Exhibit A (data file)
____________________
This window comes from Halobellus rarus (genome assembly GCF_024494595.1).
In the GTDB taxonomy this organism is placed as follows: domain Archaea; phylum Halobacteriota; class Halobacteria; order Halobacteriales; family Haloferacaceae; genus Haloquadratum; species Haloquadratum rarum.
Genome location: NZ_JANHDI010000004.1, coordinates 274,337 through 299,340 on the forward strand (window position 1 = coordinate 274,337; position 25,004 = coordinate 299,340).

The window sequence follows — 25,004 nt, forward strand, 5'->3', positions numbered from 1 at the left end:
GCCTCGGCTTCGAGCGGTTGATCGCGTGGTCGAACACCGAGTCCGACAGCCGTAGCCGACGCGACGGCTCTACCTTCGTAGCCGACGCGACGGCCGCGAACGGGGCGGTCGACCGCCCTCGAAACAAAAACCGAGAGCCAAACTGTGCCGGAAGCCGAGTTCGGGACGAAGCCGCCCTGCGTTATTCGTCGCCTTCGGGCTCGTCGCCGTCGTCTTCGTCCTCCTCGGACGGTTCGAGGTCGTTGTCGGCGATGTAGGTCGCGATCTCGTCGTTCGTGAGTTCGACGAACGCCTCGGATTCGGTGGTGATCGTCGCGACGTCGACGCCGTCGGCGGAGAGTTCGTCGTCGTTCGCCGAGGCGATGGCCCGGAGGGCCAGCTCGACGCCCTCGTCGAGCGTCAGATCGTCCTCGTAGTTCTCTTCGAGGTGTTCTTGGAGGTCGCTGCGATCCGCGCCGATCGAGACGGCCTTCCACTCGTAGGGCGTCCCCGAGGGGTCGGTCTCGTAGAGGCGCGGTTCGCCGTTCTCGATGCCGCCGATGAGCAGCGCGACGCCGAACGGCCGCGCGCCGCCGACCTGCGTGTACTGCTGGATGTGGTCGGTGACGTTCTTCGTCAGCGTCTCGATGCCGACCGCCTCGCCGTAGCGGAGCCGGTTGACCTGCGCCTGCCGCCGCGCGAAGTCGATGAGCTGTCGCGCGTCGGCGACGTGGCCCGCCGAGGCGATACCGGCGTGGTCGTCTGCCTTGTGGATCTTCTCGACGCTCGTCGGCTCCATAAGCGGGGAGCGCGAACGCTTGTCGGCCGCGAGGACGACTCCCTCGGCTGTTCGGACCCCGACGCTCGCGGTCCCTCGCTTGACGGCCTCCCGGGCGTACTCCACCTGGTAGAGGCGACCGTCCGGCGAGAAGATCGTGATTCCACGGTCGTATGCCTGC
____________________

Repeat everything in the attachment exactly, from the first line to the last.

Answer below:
This window comes from Halobellus rarus (genome assembly GCF_024494595.1).
In the GTDB taxonomy this organism is placed as follows: domain Archaea; phylum Halobacteriota; class Halobacteria; order Halobacteriales; family Haloferacaceae; genus Haloquadratum; species Haloquadratum rarum.
Genome location: NZ_JANHDI010000004.1, coordinates 274,337 through 299,340 on the forward strand (window position 1 = coordinate 274,337; position 25,004 = coordinate 299,340).

The window sequence follows — 25,004 nt, forward strand, 5'->3', positions numbered from 1 at the left end:
GCCTCGGCTTCGAGCGGTTGATCGCGTGGTCGAACACCGAGTCCGACAGCCGTAGCCGACGCGACGGCTCTACCTTCGTAGCCGACGCGACGGCCGCGAACGGGGCGGTCGACCGCCCTCGAAACAAAAACCGAGAGCCAAACTGTGCCGGAAGCCGAGTTCGGGACGAAGCCGCCCTGCGTTATTCGTCGCCTTCGGGCTCGTCGCCGTCGTCTTCGTCCTCCTCGGACGGTTCGAGGTCGTTGTCGGCGATGTAGGTCGCGATCTCGTCGTTCGTGAGTTCGACGAACGCCTCGGATTCGGTGGTGATCGTCGCGACGTCGACGCCGTCGGCGGAGAGTTCGTCGTCGTTCGCCGAGGCGATGGCCCGGAGGGCCAGCTCGACGCCCTCGTCGAGCGTCAGATCGTCCTCGTAGTTCTCTTCGAGGTGTTCTTGGAGGTCGCTGCGATCCGCGCCGATCGAGACGGCCTTCCACTCGTAGGGCGTCCCCGAGGGGTCGGTCTCGTAGAGGCGCGGTTCGCCGTTCTCGATGCCGCCGATGAGCAGCGCGACGCCGAACGGCCGCGCGCCGCCGACCTGCGTGTACTGCTGGATGTGGTCGGTGACGTTCTTCGTCAGCGTCTCGATGCCGACCGCCTCGCCGTAGCGGAGCCGGTTGACCTGCGCCTGCCGCCGCGCGAAGTCGATGAGCTGTCGCGCGTCGGCGACGTGGCCCGCCGAGGCGATACCGGCGTGGTCGTCTGCCTTGTGGATCTTCTCGACGCTCGTCGGCTCCATAAGCGGGGAGCGCGAACGCTTGTCGGCCGCGAGGACGACTCCCTCGGCTGTTCGGACCCCGACGCTCGCGGTCCCTCGCTTGACGGCCTCCCGGGCGTACTCCACCTGGTAGAGGCGACCGTCCGGCGAGAAGATCGTGATTCCACGGTCGTATGCCTGC